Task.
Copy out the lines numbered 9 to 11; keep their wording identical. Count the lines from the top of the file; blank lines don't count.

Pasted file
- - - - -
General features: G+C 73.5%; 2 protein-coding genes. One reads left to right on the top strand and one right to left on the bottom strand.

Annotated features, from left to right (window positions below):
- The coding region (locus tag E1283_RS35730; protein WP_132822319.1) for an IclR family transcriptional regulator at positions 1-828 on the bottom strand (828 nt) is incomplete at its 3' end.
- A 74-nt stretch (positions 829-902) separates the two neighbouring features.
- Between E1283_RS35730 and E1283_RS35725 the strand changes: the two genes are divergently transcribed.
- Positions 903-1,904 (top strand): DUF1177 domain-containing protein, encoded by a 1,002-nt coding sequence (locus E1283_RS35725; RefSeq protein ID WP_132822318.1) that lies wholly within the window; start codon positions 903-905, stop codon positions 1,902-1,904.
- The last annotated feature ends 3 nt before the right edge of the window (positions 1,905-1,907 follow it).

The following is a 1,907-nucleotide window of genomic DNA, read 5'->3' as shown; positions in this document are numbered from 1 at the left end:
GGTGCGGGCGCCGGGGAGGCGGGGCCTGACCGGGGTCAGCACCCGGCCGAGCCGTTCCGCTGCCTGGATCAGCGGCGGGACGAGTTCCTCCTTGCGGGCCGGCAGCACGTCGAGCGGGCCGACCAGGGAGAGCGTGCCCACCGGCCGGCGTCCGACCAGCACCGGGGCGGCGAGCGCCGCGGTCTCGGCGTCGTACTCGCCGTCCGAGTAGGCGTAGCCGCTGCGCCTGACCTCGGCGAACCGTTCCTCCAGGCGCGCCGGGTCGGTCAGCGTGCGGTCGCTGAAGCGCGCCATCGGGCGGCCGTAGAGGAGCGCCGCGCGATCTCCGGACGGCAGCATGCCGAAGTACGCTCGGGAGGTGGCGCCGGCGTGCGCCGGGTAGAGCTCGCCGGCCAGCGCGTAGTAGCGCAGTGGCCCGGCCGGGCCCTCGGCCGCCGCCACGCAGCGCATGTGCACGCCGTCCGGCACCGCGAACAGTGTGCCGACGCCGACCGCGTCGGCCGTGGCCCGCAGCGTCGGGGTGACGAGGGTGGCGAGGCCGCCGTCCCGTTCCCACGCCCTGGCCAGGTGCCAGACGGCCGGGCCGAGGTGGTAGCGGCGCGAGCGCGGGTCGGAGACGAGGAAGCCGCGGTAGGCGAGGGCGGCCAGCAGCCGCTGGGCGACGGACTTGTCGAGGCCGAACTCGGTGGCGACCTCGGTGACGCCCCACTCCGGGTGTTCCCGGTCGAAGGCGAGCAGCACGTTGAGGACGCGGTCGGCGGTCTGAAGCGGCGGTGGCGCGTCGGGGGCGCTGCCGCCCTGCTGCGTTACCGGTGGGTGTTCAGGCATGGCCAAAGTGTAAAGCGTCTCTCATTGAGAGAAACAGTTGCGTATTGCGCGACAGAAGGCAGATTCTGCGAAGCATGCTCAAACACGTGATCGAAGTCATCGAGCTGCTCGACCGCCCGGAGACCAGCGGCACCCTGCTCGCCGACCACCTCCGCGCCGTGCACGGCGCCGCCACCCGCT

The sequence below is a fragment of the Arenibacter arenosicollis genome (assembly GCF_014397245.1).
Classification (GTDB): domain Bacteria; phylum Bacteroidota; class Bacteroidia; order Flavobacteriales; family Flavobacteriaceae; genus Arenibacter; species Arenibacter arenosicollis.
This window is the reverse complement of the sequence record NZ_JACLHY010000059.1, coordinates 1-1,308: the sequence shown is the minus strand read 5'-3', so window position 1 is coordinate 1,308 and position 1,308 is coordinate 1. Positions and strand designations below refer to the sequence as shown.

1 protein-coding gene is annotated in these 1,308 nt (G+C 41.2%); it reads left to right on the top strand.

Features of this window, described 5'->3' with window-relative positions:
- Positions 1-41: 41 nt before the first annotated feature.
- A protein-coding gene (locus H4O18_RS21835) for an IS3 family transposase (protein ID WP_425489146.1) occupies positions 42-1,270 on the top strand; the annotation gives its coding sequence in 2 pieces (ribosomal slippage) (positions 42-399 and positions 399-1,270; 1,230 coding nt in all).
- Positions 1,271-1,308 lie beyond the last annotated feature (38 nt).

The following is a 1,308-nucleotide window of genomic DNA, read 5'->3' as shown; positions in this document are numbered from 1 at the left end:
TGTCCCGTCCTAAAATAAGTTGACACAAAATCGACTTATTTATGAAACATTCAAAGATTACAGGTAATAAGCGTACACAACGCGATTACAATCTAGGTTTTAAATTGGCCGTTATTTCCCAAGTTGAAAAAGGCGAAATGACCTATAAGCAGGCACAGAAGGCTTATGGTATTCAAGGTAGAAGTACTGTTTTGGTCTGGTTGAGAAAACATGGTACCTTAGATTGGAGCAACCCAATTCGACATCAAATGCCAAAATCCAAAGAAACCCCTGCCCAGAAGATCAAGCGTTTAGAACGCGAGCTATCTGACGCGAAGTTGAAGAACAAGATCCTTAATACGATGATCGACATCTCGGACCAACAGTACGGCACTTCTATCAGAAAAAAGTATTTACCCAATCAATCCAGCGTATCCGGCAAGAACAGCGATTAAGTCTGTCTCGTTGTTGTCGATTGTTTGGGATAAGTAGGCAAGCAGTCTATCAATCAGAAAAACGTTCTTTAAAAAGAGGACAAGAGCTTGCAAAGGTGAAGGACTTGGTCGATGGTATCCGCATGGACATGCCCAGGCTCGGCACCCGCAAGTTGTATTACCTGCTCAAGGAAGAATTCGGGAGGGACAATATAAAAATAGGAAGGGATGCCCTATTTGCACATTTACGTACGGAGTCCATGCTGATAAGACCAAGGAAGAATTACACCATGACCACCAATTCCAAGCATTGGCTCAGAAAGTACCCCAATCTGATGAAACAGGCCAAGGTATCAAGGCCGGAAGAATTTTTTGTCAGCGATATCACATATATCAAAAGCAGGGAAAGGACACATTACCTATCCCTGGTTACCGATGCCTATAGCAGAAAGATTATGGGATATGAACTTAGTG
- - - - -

GGTGCGGGCGCCGGGGAGGCGGGGCCTGACCGGGGTCAGCACCCGGCCGAGCCGTTCCGCTGCCTGGATCAGCGGCGGGACGAGTTCCTCCTTGCGGGCCGGCAGCACGTCGAGCGGGCCGACCAGGGAGAGCGTGCCCACCGGCCGGCGTCCGACCAGCACCGGGGCGGCGAGCGCCGCGGTCTCGGCGTCGTACTCGCCGTCCGAGTAGGCGTAGCCGCTGCGCCTGACCTCGGCGAACCGTTCCTCCAGGCGCGCCGGGTCGGTCAGCGTGCGGTCGCTGAAGCGCGCCATCGGGCGGCCGTAGAGGAGCGCCGCGCGATCTCCGGACGGCAGCATGCCGAAGTACGCTCGGGAGGTGGCGCCGGCGTGCGCCGGGTAGAGCTCGCCGGCCAGCGCGTAGTAGCGCAGTGGCCCGGCCGGGCCCTCGGCCGCCGCCACGCAGCGCATGTGCACGCCGTCCGGCACCGCGAACAGTGTGCCGACGCCGACCGCGTCGGCCGTGGCCCGCAGCGTCGGGGTGACGAGGGTGGCGAGGCCGCCGTCCCGTTCCCACGCCCTGGCCAGGTGCCAGACGGCCGGGCCGAGGTGGTAGCGGCGCGAGCGCGGGTCGGAGACGAGGAAGCCGCGGTAGGCGAGGGCGGCCAGCAGCCGCTGGGCGACGGACTTGTCGAGGCCGAACTCGGTGGCGACCTCGGTGACGCCCCACTCCGGGTGTTCCCGGTCGAAGGCGAGCAGCACGTTGAGGACGCGGTCGGCGGTCTGAAGCGGCGGTGGCGCGTCGGGGGCGCTGCCGCCCTGCTGCGTTACCGGTGGGTGTTCAGGCATGGCCAAAGTGTAAAGCGTCTCTCATTGAGAGAAACAGTTGCGTATTGCGCGACAGAAGGCAGATTCTGCGAAGCATGCTCAAACACGTGATCGAAGTCATCGAGCTGCTCGACCGCCCGGAGACCAGCGGCACCCTGCTCGCCGACCACCTCCGCGCCGTGCACGGCGCCGCCACCCGCT

The sequence below is a fragment of the Arenibacter arenosicollis genome (assembly GCF_014397245.1).
Classification (GTDB): domain Bacteria; phylum Bacteroidota; class Bacteroidia; order Flavobacteriales; family Flavobacteriaceae; genus Arenibacter; species Arenibacter arenosicollis.